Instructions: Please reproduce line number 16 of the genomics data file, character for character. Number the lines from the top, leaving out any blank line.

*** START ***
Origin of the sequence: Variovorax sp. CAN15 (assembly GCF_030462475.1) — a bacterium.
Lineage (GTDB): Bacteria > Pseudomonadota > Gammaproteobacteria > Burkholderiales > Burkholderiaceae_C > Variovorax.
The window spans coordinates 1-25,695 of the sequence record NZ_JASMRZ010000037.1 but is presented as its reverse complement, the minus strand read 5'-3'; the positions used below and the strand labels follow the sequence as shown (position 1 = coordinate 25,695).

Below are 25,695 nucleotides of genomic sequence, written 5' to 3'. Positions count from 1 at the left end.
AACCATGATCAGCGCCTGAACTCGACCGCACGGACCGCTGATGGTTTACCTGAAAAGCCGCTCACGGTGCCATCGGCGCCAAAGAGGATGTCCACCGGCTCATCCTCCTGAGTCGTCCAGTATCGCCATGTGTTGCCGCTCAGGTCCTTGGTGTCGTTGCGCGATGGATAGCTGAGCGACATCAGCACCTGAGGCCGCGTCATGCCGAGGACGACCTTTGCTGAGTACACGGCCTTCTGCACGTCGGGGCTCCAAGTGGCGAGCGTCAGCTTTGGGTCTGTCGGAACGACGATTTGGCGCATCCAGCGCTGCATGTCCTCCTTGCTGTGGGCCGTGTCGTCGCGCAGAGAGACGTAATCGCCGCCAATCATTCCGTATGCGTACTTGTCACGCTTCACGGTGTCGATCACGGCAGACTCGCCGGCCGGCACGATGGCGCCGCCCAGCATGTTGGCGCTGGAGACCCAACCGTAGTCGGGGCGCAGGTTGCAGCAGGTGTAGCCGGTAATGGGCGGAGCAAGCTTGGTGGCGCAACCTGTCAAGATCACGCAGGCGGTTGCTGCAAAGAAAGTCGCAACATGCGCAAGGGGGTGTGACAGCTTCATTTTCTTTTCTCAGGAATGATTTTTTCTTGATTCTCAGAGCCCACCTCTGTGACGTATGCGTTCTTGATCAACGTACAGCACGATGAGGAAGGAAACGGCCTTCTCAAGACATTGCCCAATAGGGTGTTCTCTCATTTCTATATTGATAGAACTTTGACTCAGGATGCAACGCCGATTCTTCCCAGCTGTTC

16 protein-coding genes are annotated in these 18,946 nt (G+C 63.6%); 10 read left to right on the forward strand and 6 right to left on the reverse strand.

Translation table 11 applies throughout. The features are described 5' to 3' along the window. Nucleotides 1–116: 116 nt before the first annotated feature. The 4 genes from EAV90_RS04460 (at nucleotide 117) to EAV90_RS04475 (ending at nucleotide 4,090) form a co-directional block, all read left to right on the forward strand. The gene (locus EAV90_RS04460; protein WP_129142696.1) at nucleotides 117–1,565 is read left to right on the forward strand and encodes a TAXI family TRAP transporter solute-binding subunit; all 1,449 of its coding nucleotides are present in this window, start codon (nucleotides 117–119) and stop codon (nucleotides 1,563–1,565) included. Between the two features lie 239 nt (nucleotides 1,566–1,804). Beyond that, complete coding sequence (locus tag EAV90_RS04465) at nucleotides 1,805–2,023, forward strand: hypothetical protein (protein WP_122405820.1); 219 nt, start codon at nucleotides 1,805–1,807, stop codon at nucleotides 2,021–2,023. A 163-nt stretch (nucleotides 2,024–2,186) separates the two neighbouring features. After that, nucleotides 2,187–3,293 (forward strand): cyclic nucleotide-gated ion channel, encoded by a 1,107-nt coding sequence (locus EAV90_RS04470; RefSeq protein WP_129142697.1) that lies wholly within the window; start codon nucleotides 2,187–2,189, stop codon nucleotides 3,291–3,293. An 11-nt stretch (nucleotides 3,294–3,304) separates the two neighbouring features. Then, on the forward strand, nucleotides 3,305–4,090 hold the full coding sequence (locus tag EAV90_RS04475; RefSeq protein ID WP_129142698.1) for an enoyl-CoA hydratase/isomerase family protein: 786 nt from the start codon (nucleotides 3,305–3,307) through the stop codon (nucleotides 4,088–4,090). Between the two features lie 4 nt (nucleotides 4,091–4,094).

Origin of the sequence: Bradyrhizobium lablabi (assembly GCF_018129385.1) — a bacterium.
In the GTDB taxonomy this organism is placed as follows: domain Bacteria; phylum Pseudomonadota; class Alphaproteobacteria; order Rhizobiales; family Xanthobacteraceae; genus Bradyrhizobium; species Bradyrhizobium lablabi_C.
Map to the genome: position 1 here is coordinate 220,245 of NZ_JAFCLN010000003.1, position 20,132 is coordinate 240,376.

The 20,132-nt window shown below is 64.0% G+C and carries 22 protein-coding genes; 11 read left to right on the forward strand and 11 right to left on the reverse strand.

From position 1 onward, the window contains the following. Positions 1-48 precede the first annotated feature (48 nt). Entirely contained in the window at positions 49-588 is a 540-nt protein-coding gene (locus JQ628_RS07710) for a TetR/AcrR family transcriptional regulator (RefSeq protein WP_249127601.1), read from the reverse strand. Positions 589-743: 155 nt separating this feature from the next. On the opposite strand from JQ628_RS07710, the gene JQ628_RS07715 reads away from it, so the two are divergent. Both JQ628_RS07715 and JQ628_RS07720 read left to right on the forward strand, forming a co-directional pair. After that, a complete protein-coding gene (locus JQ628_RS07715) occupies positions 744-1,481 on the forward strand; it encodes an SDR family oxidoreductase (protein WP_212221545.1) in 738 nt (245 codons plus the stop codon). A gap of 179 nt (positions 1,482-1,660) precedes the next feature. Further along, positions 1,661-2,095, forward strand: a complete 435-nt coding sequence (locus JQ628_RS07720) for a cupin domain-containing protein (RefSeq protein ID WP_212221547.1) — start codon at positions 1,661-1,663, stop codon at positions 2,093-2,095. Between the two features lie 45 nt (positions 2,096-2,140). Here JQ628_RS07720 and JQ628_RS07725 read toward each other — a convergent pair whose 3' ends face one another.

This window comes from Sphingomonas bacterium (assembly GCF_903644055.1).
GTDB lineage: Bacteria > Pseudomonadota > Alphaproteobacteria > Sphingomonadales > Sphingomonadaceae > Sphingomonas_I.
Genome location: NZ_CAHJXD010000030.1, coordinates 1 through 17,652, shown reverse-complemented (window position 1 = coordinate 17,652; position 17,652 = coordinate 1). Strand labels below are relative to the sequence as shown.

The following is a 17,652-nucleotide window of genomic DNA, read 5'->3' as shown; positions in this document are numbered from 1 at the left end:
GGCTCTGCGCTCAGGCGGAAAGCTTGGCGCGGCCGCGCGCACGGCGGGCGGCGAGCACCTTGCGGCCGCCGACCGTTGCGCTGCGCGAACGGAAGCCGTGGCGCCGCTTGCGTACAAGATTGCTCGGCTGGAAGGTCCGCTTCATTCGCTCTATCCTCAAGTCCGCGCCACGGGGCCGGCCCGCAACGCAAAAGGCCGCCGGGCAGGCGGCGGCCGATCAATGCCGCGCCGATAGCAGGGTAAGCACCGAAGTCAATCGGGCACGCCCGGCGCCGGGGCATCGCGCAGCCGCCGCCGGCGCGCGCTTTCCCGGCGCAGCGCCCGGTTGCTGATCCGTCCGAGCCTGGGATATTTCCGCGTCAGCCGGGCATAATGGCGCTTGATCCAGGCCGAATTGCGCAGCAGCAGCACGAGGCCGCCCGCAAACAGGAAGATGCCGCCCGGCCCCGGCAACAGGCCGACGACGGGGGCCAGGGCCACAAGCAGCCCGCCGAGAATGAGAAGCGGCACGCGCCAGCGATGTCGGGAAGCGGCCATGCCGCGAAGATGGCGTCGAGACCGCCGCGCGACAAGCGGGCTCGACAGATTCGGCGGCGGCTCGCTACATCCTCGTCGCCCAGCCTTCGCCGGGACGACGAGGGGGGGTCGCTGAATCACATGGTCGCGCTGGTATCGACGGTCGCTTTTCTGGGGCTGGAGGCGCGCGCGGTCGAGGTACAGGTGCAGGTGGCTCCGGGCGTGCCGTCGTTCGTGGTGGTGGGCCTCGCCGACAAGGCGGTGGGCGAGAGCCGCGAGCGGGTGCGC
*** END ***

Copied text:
The following is a 17,652-nucleotide window of genomic DNA, read 5'->3' as shown; positions in this document are numbered from 1 at the left end: